Developing capable and competent employees in the 21st century : who controls the agenda?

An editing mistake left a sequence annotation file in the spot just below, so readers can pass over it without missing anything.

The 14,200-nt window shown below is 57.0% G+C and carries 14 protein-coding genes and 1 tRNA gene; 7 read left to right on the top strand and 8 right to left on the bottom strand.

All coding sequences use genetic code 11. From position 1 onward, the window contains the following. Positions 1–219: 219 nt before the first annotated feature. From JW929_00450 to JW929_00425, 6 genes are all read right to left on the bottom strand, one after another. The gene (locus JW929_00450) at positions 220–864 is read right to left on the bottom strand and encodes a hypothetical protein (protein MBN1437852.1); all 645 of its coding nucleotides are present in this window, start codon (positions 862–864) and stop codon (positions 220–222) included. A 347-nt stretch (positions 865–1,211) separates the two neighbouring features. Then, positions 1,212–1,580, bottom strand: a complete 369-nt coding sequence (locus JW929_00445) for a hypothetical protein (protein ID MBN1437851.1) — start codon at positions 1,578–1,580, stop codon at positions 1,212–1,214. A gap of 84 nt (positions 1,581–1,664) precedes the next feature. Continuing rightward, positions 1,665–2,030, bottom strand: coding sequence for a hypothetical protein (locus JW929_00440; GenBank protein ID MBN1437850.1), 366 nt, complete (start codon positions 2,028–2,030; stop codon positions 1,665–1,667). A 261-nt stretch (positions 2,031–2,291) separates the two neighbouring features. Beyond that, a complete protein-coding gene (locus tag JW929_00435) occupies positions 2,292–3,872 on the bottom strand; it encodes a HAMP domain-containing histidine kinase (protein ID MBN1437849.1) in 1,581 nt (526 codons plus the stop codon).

The training agenda in Australia has been dominated by the competency movement since the technical and higher education reforms took place in the late 80's and early 90's. This also applies in many other countries with similar employment relations and training systems. Training is highly regulated in these contexts and tradeoffs negotiated between various governments and the major players in the area has allowed certain stakeholders to exercise considerable power over the curricula and the delivery processes. The arbitrary application of the competency framework has centralised and homogenised training options available to employers and employees alike. That centralisation has led to a bureaucratic entanglement which often does not meet requirements of either party. The adoption of competencies has also impacted on the higher education sector by tightening the interface between training for competency and the broader aims of education for capibility. However, the use of competencies as the basis for curriculum development, assessment and accreditation has enabled key groups to control the national training agenda. For these and other more positive reasons it is recommended that higher level training curricula should be based on capabilities, which are defined to include competencies. As well, it is recommended that there be greater freedom for employers and employees to strike more suitable agreements in relation to training and education, still within an official framework, but not arbitrarily controlled by other entities not directly affected by the agreement. A case study and industry examples are used to demonstrate the impact of the system on the training agenda and to demonstrate how this may be improved.